southvv est Florida --S\
Water Management District
BROOKSVILLE, FLORIDA 33512
)" DFRRIILL. MATiEER, Chairman. Brooksvillc HERMAN IIEVILI.l., llushncll
GEM S. C. IIEXLEY, JR. Vice Chairman. Land 0' lakc J. R. GRAW, Ocala
JOHN A. ANDIRSON, Trcasurcr, St. Petcrburg JOE 1i. HILL, I.cchsurg
FFy 9F,974 9ii KEY WORDS:
February 18, 1974 t V i-,,
L. M. Blain, Esquire
c/o Gibbons, Tucker, McEwen, Smith, Cofer and Taub
P. 0. Box 1363
Tampa, Florida 33601
Reference: Fair Labor Standards Act
Dear Mr. Blain:
A question has arisen as to the applicability of the Federal Fair
Standards Act to the Southwest Florida Water Management District.
are concerned that District practices may be in violation of this
The State of Florida Personnel Rules and Regulations of the Career Service
System contains the provisions of this Act including payment of time and
one half for overtime. We presently pay only a straight hourly rate for
We would appreciate your opinion as to whether or not the District is
required to abide by this Act.
Very truly yours,
ROBERT W. BRINGS, Chief
Management Information Systems & Personnel Department
Division of Administration
cc: C. Schultz
P. O. BOX 457
N BROOKS JOHNS, Lakeland
THOMAS VAN dcr VI.ER, Yankeetown
ROBERT E. VAUGHN, Brandon
Donald R Feaster, Exccutive Director
0 -Fe L
SWiD p r Labor Stadrds Act
sw8rtWR Pair Labor Standards Act
Please note the attached letter from SWFMWD concerning the above.
I believe that you previously did some research on this subject,
and I would appreciate it if you would give me the answer to the
question raised in the attached letter.
7 .4-. A
TO: MYRON GIBBONS
FROM: LARRY E. CHRISTENSEN
RE: SWFWMD FAIR LABOR STANDARD ACT.
DATED: FEBRUARY 26, 1974
The District is not subject to the Fair Labor Standards Act.
The Fair Labor Standard Act of 1938 as ammened appears at
29 U.S.C. 201, et seq. The operative provisions of the Act are
section 6, which requires the payment of minimum wages and 7
which requires time and a half for overtime.
The requirements of these are imposed upon "employers."
Section 3 (d) gives the following definition of an "Employer"
under the act.
"Employer" includes any person acting directly or
indirectly in the interest of an employer in relation
to an employee but shall not include the United States
of America or any State or Political Subdivision of a
State, (except with respect to employees of a State or
political subdivision thereof, employed (1) in an in-
stitution, or school referred to in the last sentence
of "r" of this or (2) in the operation of a rail-
way or a carrier referred to in such sentence), or any
labor organization (other than when acting as an employer)
or anyone acting in the capacity of officer or agent
in such labor organization."
The only case I can find concerning a specialcdistrict holds that
such a governmental entity is exempt from the Fair Labor Standard
Act. The Puerto Rico Communication Authority was created for the
purpose of operating a telegraph and telephone system on the is-
land, and even though this activity might have been exercise by
a private concern, the Court held that the Authority was a
"policial subdivision," which is excluded from the coverage of the
7 4' -23
Act. Abad v. Puerto Rico Communications Authority, 88 F. Supp.
S34 (D.C. P.R. 1950).
The February 18, 1974, letter from Robert W. Brings, suggests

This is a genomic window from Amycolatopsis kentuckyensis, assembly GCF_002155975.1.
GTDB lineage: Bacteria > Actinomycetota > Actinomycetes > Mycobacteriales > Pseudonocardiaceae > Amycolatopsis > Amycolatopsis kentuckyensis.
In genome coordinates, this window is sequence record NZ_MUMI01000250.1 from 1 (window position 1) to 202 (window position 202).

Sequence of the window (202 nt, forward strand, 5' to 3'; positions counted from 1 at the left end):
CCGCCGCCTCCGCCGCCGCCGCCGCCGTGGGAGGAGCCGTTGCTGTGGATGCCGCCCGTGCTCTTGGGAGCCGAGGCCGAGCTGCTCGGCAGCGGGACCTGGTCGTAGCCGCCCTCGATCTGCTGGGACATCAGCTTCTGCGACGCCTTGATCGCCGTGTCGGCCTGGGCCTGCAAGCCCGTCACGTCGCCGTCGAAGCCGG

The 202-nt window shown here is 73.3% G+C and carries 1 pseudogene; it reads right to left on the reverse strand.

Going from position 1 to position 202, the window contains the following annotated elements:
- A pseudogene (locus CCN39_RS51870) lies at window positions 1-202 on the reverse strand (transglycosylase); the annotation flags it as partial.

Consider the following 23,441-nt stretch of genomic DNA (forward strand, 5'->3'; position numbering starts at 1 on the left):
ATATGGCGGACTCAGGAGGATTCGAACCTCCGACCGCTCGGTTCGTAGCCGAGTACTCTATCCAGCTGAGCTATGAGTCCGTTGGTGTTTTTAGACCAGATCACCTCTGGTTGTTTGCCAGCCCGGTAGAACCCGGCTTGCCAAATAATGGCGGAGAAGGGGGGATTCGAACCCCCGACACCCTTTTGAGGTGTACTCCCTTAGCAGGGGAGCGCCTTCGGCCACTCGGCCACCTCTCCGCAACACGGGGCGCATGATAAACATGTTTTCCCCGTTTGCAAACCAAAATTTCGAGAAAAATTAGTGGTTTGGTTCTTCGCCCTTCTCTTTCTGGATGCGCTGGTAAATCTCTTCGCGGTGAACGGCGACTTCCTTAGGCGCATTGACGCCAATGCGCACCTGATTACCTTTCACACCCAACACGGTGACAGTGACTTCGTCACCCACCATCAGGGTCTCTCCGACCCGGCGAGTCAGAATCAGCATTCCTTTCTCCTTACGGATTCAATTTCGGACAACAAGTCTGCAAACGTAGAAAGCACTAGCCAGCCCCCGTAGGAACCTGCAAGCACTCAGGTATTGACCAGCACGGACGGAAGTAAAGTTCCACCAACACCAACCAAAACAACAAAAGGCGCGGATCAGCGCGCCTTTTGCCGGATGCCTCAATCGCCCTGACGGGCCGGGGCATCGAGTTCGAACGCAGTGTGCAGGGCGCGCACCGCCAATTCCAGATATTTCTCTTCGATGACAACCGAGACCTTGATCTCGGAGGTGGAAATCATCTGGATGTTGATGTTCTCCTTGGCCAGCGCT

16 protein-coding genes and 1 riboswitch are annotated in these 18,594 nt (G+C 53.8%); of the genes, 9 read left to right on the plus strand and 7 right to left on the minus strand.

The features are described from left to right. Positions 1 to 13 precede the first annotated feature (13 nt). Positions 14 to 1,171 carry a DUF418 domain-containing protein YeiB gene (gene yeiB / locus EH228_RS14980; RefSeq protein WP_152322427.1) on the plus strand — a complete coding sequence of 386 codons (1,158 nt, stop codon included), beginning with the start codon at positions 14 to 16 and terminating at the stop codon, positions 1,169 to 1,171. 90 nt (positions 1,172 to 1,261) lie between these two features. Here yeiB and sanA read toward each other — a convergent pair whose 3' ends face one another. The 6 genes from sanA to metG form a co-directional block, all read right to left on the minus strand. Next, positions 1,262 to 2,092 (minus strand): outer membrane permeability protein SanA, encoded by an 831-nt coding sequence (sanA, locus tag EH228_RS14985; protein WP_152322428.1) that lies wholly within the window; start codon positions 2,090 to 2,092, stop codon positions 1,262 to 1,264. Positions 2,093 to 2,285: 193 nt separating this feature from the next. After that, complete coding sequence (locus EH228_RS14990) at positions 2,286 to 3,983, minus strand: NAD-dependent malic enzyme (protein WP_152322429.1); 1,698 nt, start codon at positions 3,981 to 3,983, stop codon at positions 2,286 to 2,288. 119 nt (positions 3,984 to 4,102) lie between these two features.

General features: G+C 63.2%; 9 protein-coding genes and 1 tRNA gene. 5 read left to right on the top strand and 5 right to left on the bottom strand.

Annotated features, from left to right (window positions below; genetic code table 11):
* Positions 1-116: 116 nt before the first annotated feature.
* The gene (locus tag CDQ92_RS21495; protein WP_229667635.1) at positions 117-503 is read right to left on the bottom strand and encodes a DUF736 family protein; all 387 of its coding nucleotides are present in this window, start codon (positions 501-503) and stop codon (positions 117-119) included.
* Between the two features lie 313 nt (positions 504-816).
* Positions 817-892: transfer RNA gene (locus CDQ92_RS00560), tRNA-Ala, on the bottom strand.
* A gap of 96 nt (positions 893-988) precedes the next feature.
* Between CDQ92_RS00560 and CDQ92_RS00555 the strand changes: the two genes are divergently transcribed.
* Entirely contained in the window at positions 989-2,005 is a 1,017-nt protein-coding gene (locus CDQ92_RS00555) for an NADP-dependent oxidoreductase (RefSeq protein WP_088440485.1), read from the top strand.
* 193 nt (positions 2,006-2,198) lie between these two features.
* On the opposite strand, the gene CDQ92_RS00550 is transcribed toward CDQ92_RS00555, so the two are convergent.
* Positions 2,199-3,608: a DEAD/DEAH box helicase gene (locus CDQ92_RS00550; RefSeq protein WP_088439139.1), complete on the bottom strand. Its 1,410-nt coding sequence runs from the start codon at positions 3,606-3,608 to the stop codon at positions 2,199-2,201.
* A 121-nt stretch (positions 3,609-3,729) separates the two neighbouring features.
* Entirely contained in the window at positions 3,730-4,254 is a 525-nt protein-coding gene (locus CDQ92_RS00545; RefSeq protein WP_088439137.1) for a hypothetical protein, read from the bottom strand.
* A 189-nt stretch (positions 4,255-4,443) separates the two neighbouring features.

that the District is concerned that it might be governed by the
rules and regulations of the Career Service Systems. This is
probably not true. The provision that Mr. Brings is referring
to is rule 22A-2.14, which provides:
"If it becomes necessary for an agency head to require
an employee to work overtime due to an emergency situation
as defined in 22A-8.02 (D) and it is not possible to
grant compensatory leave in accordance with 22A-8.05,
the employee shall be paid for all compensatory leave pro-
vided in & 22A-8.06 (C). Such Payment shall be at the
rate of one and one half times the employee's regular
The above rule is promulgated under the general authority of
SChapter 110.022, which is applicable to a "state agency" or
"agency" This term is defined at F.S. 110.042 (1):
"State Agency" or "Agency" means an official, officer,
commission, board, authority, council, committee, or
department of the executive branch, or the judicial branch,
of state government as define in Chapter 216."
Chapter 216 does not shed any additional light on the question.
F.S. 216.011 (e) provides:
"State Agency" or "Agency" means any official, officer,
commission, board, authority, council, committee, or
department of the executive branch, or the judicial branch
as here and define of,,State Government.
No other provisions of Chapter 110 or Chapter 216 suggest that
SWFWMD is a State Agency and the enabling legislation for the
^ District suggests on the question of salaries and wages that
the District is autonomous and does not fall within the Juris-
diction of the Career Services Systems. F.S. 373.079 pro-
vides in relevant part:
"The governing Board of the District is authorized to
employ an executive director and such engineers, other
professional persons, other personnel, and assistants
as the board may deem necessary and under such terms and
conditions as it amy determine, and to terminate such
It therefore appears the District is not subject to the State
of Florida Personnel Rules and Regualations of the Career Service
System. If Mr. Brings has any further information we will be
well advised to obtain that information in order to make a final
decision on the question of applicability of the State Rules.